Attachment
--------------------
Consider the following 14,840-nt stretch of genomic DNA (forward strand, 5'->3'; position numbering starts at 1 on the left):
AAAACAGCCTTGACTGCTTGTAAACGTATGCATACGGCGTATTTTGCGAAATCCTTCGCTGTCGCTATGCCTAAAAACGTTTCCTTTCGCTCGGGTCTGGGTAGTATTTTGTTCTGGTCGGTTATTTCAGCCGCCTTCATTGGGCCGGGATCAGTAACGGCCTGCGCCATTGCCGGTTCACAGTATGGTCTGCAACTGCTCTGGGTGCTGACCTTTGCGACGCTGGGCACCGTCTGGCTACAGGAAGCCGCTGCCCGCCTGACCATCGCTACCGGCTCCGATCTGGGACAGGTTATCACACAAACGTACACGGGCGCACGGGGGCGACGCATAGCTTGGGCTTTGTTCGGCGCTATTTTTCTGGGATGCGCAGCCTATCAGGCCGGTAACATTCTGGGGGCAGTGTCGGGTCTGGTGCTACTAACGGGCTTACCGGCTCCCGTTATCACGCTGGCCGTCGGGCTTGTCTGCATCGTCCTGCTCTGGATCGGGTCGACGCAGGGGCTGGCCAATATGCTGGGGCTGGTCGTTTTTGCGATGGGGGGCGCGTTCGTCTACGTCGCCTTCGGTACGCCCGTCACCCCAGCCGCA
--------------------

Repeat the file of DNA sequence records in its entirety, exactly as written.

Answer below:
Consider the following 14,840-nt stretch of genomic DNA (forward strand, 5'->3'; position numbering starts at 1 on the left):
AAAACAGCCTTGACTGCTTGTAAACGTATGCATACGGCGTATTTTGCGAAATCCTTCGCTGTCGCTATGCCTAAAAACGTTTCCTTTCGCTCGGGTCTGGGTAGTATTTTGTTCTGGTCGGTTATTTCAGCCGCCTTCATTGGGCCGGGATCAGTAACGGCCTGCGCCATTGCCGGTTCACAGTATGGTCTGCAACTGCTCTGGGTGCTGACCTTTGCGACGCTGGGCACCGTCTGGCTACAGGAAGCCGCTGCCCGCCTGACCATCGCTACCGGCTCCGATCTGGGACAGGTTATCACACAAACGTACACGGGCGCACGGGGGCGACGCATAGCTTGGGCTTTGTTCGGCGCTATTTTTCTGGGATGCGCAGCCTATCAGGCCGGTAACATTCTGGGGGCAGTGTCGGGTCTGGTGCTACTAACGGGCTTACCGGCTCCCGTTATCACGCTGGCCGTCGGGCTTGTCTGCATCGTCCTGCTCTGGATCGGGTCGACGCAGGGGCTGGCCAATATGCTGGGGCTGGTCGTTTTTGCGATGGGGGGCGCGTTCGTCTACGTCGCCTTCGGTACGCCCGTCACCCCAGCCGCA